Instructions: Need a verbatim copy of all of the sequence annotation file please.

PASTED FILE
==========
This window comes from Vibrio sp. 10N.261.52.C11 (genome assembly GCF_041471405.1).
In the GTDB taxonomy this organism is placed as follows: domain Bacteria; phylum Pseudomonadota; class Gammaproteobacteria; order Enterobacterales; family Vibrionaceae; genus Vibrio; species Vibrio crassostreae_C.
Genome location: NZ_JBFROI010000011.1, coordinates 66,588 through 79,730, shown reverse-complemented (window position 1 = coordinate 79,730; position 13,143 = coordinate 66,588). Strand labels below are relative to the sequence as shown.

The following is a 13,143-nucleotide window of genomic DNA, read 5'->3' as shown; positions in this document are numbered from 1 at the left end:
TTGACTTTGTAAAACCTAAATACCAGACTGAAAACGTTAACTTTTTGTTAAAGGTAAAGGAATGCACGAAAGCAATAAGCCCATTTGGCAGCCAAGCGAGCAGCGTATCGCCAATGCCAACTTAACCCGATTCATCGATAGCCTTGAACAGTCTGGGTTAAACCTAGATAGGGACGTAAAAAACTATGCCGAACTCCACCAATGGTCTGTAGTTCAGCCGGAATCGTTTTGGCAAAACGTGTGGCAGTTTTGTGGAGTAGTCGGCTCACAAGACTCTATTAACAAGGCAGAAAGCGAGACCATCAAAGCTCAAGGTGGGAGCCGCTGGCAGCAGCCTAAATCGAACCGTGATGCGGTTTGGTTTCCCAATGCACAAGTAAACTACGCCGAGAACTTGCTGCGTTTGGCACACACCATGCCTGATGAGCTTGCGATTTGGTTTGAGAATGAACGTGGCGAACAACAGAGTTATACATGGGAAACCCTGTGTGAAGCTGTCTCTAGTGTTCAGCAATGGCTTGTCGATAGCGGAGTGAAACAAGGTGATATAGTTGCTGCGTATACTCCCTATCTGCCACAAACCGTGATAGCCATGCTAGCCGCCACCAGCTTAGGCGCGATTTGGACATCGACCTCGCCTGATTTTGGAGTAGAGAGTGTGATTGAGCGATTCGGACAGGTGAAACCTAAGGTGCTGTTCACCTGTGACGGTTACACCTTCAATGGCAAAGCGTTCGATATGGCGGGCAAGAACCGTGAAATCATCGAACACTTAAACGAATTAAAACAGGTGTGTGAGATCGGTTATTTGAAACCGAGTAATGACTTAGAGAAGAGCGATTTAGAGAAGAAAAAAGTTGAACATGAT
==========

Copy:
This window comes from Vibrio sp. 10N.261.52.C11 (genome assembly GCF_041471405.1).
In the GTDB taxonomy this organism is placed as follows: domain Bacteria; phylum Pseudomonadota; class Gammaproteobacteria; order Enterobacterales; family Vibrionaceae; genus Vibrio; species Vibrio crassostreae_C.
Genome location: NZ_JBFROI010000011.1, coordinates 66,588 through 79,730, shown reverse-complemented (window position 1 = coordinate 79,730; position 13,143 = coordinate 66,588). Strand labels below are relative to the sequence as shown.

The following is a 13,143-nucleotide window of genomic DNA, read 5'->3' as shown; positions in this document are numbered from 1 at the left end:
TTGACTTTGTAAAACCTAAATACCAGACTGAAAACGTTAACTTTTTGTTAAAGGTAAAGGAATGCACGAAAGCAATAAGCCCATTTGGCAGCCAAGCGAGCAGCGTATCGCCAATGCCAACTTAACCCGATTCATCGATAGCCTTGAACAGTCTGGGTTAAACCTAGATAGGGACGTAAAAAACTATGCCGAACTCCACCAATGGTCTGTAGTTCAGCCGGAATCGTTTTGGCAAAACGTGTGGCAGTTTTGTGGAGTAGTCGGCTCACAAGACTCTATTAACAAGGCAGAAAGCGAGACCATCAAAGCTCAAGGTGGGAGCCGCTGGCAGCAGCCTAAATCGAACCGTGATGCGGTTTGGTTTCCCAATGCACAAGTAAACTACGCCGAGAACTTGCTGCGTTTGGCACACACCATGCCTGATGAGCTTGCGATTTGGTTTGAGAATGAACGTGGCGAACAACAGAGTTATACATGGGAAACCCTGTGTGAAGCTGTCTCTAGTGTTCAGCAATGGCTTGTCGATAGCGGAGTGAAACAAGGTGATATAGTTGCTGCGTATACTCCCTATCTGCCACAAACCGTGATAGCCATGCTAGCCGCCACCAGCTTAGGCGCGATTTGGACATCGACCTCGCCTGATTTTGGAGTAGAGAGTGTGATTGAGCGATTCGGACAGGTGAAACCTAAGGTGCTGTTCACCTGTGACGGTTACACCTTCAATGGCAAAGCGTTCGATATGGCGGGCAAGAACCGTGAAATCATCGAACACTTAAACGAATTAAAACAGGTGTGTGAGATCGGTTATTTGAAACCGAGTAATGACTTAGAGAAGAGCGATTTAGAGAAGAAAAAAGTTGAACATGAT